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Navigating a post-election Thanksgiving

Parent and child hand turkeys have a heart to heart.
Parent and child hand turkeys have a heart to heart.
LA Johnson/NPR

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For many Americans sitting down to Thanksgiving dinner with their extended families this week, politics will likely be a topic of discussion that’s nearly impossible to avoid, and it can lead to tensions running high on a holiday that’s supposed to be about family, football, food, and relaxation.

Already, reports are surfacing across the country of people who are uninviting relatives or who have themselves been uninvited to Thanksgiving dinners due to their political leanings. For some families, the answer may very well be to leave politics out of the discussion pool altogether. For others, there is no option but to duke it out amongst the family and hope that everyone can still toast to the good old USofA when it’s all said and done. Because at the end of the day, they’re still your family and you’re supposed to love them no matter what...right?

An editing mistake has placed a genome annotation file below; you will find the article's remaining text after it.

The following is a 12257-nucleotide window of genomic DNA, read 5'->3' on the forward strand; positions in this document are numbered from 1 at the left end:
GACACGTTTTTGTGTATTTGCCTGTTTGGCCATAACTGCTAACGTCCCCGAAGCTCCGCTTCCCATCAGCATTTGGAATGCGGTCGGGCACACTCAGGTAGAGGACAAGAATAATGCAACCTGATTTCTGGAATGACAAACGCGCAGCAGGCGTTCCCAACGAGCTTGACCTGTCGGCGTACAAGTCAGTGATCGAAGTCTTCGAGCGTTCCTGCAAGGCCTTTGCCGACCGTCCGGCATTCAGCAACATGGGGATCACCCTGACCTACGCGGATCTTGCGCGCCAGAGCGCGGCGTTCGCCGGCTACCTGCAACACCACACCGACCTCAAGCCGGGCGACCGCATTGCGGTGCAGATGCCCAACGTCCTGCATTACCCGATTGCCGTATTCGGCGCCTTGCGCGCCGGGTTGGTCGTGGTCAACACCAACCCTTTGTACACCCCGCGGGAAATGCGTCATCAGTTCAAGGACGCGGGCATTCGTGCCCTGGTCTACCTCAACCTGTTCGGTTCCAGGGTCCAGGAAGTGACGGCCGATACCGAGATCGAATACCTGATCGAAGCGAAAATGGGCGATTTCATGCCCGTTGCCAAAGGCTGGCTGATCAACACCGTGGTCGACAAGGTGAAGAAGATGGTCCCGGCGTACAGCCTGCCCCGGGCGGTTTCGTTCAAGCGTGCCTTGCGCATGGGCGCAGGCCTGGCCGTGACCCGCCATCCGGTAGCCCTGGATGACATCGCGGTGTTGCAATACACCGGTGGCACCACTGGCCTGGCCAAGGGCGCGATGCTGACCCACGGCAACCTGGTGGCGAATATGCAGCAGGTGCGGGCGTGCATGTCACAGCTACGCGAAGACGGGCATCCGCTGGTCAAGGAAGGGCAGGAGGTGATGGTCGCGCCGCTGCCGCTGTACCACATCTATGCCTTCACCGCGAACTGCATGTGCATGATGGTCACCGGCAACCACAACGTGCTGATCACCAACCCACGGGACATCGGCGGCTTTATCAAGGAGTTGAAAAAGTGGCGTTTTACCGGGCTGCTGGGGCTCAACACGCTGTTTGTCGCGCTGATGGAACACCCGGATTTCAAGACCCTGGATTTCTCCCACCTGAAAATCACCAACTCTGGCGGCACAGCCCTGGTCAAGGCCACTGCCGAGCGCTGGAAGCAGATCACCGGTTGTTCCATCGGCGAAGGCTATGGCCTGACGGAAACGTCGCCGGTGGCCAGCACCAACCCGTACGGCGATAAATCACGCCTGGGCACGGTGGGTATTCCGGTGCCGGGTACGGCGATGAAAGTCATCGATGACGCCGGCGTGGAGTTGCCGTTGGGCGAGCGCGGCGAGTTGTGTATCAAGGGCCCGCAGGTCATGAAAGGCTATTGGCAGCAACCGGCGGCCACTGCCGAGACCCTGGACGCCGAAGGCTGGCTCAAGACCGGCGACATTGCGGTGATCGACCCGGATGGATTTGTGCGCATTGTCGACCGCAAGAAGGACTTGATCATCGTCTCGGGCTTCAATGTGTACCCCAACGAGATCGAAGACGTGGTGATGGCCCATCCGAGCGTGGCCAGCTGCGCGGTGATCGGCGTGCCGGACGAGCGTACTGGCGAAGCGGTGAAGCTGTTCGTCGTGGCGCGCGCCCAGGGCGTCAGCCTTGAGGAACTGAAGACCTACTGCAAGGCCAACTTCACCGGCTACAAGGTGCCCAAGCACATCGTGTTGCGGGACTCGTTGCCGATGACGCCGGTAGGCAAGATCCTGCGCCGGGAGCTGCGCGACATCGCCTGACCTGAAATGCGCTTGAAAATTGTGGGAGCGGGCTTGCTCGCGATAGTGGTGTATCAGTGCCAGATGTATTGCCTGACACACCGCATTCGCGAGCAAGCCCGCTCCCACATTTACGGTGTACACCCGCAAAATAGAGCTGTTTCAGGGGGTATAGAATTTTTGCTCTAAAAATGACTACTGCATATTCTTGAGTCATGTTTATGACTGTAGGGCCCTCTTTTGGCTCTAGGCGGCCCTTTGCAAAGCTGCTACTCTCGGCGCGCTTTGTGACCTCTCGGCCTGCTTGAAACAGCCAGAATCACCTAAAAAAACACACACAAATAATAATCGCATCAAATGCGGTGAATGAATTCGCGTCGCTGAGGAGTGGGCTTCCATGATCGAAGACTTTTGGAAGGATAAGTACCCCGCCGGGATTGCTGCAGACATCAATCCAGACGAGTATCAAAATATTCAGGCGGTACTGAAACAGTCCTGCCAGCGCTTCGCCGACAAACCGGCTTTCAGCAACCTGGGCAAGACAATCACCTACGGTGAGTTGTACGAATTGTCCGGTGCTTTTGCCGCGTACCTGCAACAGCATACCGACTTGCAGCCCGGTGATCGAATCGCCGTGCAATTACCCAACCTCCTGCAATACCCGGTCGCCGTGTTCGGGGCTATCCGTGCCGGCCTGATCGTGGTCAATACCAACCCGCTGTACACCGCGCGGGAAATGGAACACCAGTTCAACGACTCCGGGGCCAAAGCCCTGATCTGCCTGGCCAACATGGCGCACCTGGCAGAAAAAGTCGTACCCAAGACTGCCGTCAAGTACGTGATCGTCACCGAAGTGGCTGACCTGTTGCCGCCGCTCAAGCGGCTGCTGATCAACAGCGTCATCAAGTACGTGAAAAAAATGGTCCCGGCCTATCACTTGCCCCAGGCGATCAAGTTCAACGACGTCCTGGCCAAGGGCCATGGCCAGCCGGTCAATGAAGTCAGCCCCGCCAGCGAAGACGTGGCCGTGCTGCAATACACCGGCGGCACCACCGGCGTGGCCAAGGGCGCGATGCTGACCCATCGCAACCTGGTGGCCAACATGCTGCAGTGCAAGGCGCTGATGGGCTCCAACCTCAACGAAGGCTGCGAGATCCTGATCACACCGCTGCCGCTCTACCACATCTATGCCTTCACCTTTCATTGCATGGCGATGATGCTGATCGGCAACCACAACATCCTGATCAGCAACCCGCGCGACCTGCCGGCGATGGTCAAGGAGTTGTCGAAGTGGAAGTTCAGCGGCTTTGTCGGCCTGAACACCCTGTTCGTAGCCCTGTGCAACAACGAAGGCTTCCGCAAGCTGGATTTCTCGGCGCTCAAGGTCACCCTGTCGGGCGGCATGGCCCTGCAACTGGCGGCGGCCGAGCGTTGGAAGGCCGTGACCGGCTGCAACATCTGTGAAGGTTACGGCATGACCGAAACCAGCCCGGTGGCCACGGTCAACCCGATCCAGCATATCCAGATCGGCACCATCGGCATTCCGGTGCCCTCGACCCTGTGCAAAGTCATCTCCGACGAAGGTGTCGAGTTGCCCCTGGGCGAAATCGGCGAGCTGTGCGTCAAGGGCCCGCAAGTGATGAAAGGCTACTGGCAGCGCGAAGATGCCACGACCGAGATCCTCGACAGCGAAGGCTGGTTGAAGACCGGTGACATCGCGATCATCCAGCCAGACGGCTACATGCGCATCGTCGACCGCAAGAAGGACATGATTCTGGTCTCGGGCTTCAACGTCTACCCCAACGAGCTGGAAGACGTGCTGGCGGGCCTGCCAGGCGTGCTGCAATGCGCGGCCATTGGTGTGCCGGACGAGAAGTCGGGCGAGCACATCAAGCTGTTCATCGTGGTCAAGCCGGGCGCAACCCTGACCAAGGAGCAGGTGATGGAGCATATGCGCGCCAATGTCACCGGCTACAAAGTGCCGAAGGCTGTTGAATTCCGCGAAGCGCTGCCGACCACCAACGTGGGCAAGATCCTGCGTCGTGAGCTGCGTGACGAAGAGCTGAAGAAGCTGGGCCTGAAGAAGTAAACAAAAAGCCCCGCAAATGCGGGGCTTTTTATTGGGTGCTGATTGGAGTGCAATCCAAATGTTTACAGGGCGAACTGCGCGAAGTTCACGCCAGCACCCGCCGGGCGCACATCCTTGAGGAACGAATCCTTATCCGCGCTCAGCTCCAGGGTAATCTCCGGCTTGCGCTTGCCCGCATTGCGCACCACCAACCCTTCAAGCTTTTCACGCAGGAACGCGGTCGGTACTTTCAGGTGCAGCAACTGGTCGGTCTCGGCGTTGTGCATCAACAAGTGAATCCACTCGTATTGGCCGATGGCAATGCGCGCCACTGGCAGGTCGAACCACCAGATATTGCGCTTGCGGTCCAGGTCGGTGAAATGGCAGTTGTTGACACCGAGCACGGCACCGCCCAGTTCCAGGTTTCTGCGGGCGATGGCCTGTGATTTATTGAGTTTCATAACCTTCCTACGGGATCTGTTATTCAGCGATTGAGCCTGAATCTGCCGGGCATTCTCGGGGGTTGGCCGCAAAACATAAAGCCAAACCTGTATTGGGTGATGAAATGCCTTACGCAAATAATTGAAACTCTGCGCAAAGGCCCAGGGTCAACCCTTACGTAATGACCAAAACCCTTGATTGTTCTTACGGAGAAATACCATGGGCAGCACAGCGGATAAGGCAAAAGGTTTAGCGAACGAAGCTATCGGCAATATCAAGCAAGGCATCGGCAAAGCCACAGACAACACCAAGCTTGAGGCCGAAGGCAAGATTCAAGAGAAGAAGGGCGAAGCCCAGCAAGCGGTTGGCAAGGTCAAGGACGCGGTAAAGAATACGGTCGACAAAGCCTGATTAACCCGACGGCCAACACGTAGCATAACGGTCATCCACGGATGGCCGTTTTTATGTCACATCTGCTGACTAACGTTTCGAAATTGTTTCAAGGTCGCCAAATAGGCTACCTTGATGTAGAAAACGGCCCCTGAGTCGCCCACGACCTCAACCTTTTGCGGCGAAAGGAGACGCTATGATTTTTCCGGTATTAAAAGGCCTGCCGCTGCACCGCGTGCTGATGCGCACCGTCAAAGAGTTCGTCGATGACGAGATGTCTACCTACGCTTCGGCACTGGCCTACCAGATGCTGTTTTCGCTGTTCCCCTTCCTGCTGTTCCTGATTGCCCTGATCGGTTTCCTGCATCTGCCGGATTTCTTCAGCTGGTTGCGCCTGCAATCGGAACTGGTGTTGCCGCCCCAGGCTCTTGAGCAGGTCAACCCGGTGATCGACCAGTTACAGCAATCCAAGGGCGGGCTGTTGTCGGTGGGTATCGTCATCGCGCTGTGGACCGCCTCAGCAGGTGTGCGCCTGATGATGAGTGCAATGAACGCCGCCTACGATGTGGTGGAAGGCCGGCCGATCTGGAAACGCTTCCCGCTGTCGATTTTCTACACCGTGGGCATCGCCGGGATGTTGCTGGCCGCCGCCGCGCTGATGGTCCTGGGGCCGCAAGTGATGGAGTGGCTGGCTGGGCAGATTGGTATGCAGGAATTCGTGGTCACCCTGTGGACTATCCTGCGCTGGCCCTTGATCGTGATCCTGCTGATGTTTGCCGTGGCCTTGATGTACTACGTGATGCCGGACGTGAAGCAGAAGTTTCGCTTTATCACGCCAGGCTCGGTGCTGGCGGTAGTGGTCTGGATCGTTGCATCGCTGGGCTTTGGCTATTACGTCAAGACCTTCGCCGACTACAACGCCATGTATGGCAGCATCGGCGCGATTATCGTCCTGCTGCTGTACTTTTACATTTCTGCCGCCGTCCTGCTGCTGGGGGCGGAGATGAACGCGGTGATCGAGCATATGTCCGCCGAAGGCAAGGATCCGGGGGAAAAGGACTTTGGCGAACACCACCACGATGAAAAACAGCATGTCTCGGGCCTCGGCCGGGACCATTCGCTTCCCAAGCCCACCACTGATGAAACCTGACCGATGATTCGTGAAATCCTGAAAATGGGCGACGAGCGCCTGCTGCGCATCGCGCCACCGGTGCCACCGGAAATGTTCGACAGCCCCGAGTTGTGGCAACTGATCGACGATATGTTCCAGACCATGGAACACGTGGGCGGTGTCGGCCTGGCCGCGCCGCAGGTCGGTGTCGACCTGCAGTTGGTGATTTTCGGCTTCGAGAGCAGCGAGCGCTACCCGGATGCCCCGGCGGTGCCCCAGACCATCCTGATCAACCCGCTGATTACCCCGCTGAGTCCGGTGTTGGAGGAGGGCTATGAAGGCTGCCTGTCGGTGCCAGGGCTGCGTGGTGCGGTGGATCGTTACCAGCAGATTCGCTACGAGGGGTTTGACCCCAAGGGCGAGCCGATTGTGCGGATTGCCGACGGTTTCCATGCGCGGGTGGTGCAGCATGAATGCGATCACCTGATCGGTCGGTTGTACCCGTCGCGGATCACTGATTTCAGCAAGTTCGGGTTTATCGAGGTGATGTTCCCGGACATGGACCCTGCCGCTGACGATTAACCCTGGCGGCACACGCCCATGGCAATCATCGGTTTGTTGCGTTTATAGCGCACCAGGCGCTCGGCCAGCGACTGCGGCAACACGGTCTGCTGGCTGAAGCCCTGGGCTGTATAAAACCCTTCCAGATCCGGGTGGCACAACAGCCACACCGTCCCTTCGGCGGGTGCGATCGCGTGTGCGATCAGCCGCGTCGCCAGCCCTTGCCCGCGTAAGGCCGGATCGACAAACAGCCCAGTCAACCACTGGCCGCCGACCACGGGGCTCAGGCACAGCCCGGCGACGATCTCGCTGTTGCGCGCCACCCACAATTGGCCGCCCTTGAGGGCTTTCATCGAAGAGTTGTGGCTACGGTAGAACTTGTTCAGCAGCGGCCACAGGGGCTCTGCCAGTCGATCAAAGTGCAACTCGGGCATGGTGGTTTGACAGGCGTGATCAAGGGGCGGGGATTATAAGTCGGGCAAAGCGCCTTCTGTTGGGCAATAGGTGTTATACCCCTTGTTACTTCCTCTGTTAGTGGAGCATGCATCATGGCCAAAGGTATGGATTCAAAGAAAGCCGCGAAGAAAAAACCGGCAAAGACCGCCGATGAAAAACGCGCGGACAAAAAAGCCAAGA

How will you go about handling politics as a discussion topic at Thanksgiving? Are you avoiding family gatherings altogether because of the election? What tips do you have for others about best practices for talking politics at the dinner table? Have any relatives been excluded from your family celebration because of their political beliefs? Have you been uninvited from a family Thanksgiving because of how you voted?


Amy Cuddy, Ph.D., social psychologist and associate professor at Harvard Business School; she is the author of ‘PRESENCE: Bringing Your Boldest Self To Your Biggest Challenges’ (Little, Brown, and Company, 2015)

George Yancy, Ph.D., professor of philosophy at Emory University and the philosophy of race; he is the author of several books, including ‘Look, A White!: Philosophical Essays on Whiteness’ (Temple University Press, 2012)